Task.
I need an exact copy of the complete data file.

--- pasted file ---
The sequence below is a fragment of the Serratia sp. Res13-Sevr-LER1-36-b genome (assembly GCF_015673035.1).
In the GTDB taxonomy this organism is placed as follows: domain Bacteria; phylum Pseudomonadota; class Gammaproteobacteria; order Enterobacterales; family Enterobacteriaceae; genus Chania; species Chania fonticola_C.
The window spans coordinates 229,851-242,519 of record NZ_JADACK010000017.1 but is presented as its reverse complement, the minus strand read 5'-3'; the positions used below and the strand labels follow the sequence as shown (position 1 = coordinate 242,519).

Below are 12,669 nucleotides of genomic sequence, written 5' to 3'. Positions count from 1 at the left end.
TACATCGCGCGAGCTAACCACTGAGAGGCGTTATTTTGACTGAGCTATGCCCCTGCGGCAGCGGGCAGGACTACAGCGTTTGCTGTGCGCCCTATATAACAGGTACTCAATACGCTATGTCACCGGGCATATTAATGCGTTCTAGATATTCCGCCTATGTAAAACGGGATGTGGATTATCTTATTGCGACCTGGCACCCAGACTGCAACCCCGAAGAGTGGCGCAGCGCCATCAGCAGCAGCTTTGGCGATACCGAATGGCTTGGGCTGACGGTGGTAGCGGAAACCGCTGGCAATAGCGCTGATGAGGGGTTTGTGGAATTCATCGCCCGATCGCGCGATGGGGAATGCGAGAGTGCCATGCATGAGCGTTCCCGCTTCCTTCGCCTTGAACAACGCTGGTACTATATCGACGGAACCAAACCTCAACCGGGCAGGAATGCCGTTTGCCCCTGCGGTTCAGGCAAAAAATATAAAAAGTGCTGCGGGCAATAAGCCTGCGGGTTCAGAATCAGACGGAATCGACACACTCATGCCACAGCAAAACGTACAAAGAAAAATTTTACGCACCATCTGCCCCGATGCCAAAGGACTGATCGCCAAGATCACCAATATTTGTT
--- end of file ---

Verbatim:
The sequence below is a fragment of the Serratia sp. Res13-Sevr-LER1-36-b genome (assembly GCF_015673035.1).
In the GTDB taxonomy this organism is placed as follows: domain Bacteria; phylum Pseudomonadota; class Gammaproteobacteria; order Enterobacterales; family Enterobacteriaceae; genus Chania; species Chania fonticola_C.
The window spans coordinates 229,851-242,519 of record NZ_JADACK010000017.1 but is presented as its reverse complement, the minus strand read 5'-3'; the positions used below and the strand labels follow the sequence as shown (position 1 = coordinate 242,519).

Below are 12,669 nucleotides of genomic sequence, written 5' to 3'. Positions count from 1 at the left end.
TACATCGCGCGAGCTAACCACTGAGAGGCGTTATTTTGACTGAGCTATGCCCCTGCGGCAGCGGGCAGGACTACAGCGTTTGCTGTGCGCCCTATATAACAGGTACTCAATACGCTATGTCACCGGGCATATTAATGCGTTCTAGATATTCCGCCTATGTAAAACGGGATGTGGATTATCTTATTGCGACCTGGCACCCAGACTGCAACCCCGAAGAGTGGCGCAGCGCCATCAGCAGCAGCTTTGGCGATACCGAATGGCTTGGGCTGACGGTGGTAGCGGAAACCGCTGGCAATAGCGCTGATGAGGGGTTTGTGGAATTCATCGCCCGATCGCGCGATGGGGAATGCGAGAGTGCCATGCATGAGCGTTCCCGCTTCCTTCGCCTTGAACAACGCTGGTACTATATCGACGGAACCAAACCTCAACCGGGCAGGAATGCCGTTTGCCCCTGCGGTTCAGGCAAAAAATATAAAAAGTGCTGCGGGCAATAAGCCTGCGGGTTCAGAATCAGACGGAATCGACACACTCATGCCACAGCAAAACGTACAAAGAAAAATTTTACGCACCATCTGCCCCGATGCCAAAGGACTGATCGCCAAGATCACCAATATTTGTT